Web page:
WASHINGTON — Legislation to enact a long-stalled international treaty governing oil drilling along the U.S.-Mexico border in the Gulf is wedged into a new congressional budget deal.
There’s no guarantee the House and Senate will pass the bipartisan budget pact, but by including the treaty provision, lawmakers are putting Congress on a path to ratify the international agreement before a Jan. 17 deadline.
The underlying hydrocarbon agreement, first signed in February 2012 and ratified by Mexco two months later, sets a framework for oil and gas development along the countries’ maritime boundary in the Gulf known as the Western Gap. It would effectively allow U.S. companies to partner with Mexico’s Pemex to produce oil and gas in the 1.5 million-acre area, by encouraging commercial unitization agreements where resources straddling the boundary are effectively divided up.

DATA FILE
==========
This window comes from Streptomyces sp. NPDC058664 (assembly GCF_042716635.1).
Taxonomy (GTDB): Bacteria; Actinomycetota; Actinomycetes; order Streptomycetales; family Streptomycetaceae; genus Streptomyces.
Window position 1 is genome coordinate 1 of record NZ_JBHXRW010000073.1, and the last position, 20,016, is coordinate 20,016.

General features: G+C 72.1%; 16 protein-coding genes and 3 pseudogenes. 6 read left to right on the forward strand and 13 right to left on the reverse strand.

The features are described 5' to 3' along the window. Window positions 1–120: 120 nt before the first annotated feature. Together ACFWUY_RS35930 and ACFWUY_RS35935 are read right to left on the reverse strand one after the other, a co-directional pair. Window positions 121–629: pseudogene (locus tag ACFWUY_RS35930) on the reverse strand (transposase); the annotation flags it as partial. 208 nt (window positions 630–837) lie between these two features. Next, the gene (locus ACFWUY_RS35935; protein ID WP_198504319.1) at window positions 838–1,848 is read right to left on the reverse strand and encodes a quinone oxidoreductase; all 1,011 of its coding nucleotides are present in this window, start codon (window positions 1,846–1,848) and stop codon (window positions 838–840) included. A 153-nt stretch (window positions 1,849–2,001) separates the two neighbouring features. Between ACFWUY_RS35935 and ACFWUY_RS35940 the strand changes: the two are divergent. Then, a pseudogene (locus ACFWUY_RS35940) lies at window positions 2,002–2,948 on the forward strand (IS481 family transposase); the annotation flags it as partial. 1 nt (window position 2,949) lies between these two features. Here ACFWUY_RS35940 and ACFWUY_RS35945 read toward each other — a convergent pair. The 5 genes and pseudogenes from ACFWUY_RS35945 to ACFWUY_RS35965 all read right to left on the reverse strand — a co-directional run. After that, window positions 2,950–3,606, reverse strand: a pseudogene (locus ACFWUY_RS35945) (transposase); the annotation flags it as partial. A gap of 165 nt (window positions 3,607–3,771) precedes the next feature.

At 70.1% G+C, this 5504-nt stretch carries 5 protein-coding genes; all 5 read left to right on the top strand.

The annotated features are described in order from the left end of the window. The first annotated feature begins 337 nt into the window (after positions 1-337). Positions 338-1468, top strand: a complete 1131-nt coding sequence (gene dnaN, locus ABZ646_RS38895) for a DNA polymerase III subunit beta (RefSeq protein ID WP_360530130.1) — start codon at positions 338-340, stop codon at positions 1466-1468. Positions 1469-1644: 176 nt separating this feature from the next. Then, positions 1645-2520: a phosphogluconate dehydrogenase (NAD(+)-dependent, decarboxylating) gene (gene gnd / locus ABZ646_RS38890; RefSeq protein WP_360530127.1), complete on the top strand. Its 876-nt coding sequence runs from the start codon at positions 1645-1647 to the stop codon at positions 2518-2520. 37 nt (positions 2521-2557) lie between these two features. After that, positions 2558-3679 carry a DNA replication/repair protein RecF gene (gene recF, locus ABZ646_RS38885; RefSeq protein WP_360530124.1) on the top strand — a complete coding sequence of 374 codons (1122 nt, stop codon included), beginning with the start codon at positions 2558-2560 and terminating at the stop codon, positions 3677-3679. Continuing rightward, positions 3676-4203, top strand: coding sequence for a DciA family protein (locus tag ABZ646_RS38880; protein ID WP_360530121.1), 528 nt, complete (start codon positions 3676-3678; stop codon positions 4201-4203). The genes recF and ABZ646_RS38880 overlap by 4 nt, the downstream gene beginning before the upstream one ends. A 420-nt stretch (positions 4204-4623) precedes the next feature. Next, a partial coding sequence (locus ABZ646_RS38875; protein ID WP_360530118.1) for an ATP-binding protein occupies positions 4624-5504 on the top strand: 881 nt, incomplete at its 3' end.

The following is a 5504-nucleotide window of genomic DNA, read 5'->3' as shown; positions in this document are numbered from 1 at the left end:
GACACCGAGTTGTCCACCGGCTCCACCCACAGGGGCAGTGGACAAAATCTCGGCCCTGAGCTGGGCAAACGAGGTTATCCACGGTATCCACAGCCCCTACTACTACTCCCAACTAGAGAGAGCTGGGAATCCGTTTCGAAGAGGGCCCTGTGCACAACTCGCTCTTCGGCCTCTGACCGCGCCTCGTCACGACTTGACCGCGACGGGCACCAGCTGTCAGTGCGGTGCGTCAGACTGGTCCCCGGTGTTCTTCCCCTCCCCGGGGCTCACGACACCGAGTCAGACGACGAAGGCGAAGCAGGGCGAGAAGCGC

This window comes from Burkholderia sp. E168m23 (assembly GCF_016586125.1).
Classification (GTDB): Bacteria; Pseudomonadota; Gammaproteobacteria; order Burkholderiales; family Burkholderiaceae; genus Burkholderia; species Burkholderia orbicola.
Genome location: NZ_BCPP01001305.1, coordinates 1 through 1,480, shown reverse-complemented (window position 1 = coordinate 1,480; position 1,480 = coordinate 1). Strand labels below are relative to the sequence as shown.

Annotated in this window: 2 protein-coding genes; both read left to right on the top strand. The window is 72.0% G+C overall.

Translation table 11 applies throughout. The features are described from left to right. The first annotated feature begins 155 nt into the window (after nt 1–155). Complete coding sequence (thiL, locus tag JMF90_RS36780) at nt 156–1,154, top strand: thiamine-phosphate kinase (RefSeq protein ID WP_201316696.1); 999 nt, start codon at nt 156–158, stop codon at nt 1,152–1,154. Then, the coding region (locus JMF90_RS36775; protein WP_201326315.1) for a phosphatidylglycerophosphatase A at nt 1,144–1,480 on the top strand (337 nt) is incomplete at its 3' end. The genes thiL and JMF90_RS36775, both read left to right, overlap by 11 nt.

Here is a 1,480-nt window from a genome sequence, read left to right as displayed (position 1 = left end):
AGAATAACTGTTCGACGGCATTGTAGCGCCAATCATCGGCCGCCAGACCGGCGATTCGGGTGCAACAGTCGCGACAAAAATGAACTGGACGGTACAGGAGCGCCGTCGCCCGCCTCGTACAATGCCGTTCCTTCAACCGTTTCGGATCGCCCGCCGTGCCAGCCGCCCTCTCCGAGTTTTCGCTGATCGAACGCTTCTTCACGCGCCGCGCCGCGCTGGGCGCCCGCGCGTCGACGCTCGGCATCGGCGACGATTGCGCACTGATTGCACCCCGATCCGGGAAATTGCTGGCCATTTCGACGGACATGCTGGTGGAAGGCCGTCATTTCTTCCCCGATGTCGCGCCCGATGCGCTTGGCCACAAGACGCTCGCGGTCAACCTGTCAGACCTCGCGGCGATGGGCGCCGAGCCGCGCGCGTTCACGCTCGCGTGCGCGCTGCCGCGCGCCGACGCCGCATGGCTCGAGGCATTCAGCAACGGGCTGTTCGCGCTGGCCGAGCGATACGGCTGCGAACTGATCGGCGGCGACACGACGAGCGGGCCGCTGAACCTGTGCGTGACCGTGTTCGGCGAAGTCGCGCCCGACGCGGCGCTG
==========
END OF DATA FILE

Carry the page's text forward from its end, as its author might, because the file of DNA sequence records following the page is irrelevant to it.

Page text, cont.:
The Senate passed a clean bill to implement the treaty in October, but a similar House-passed bill went further, including a provision to waive a Securities and Exchange Commission rule requiring companies to disclose what they pay foreign governments to extract oil, gas and other resources. A dispute over that foreign payments waiver provision threatened to jeopardize the treaty’s implementation before Jan. 17, 2014, the deadline for ratification.